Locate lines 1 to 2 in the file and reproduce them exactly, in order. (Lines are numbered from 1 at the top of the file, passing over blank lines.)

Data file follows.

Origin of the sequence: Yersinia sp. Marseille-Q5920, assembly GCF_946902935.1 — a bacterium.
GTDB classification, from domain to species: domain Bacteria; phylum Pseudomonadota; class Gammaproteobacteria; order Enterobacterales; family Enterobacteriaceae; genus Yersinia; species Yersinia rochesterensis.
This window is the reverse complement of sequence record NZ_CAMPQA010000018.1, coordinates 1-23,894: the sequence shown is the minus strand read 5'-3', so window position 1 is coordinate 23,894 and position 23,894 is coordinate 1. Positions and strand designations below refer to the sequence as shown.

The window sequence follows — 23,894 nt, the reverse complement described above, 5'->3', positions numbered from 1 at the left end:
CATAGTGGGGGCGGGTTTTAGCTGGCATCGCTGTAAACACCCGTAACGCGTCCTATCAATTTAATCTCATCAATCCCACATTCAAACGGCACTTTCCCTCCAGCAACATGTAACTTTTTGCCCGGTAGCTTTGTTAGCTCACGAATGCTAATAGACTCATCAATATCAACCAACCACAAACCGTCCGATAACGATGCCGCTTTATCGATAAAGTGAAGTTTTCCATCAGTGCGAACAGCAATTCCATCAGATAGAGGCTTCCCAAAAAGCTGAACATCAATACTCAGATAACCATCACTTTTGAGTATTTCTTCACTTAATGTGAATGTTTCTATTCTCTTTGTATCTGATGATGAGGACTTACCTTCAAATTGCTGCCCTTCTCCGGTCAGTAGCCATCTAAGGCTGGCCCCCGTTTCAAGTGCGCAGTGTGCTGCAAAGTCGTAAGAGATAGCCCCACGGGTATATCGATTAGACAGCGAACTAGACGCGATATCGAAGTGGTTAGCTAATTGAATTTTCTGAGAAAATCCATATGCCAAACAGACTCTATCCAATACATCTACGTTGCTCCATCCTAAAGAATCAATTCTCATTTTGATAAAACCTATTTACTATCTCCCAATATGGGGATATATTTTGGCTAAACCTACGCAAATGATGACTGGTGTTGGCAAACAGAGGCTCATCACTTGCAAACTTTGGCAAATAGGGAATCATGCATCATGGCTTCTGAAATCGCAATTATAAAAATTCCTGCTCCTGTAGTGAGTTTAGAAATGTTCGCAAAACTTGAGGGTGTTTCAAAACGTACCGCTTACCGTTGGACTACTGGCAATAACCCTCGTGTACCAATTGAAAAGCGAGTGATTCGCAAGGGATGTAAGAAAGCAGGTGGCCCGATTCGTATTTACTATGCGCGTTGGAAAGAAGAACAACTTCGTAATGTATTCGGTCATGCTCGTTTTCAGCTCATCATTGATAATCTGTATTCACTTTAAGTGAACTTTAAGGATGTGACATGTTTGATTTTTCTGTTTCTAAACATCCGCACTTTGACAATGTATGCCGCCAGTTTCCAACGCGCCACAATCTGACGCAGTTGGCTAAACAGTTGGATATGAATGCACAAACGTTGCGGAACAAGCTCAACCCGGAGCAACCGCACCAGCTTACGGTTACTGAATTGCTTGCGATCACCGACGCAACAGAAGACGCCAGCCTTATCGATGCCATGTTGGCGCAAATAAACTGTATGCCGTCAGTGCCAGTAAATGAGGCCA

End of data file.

Origin of the sequence: Yersinia sp. Marseille-Q5920, assembly GCF_946902935.1 — a bacterium.
GTDB classification, from domain to species: domain Bacteria; phylum Pseudomonadota; class Gammaproteobacteria; order Enterobacterales; family Enterobacteriaceae; genus Yersinia; species Yersinia rochesterensis.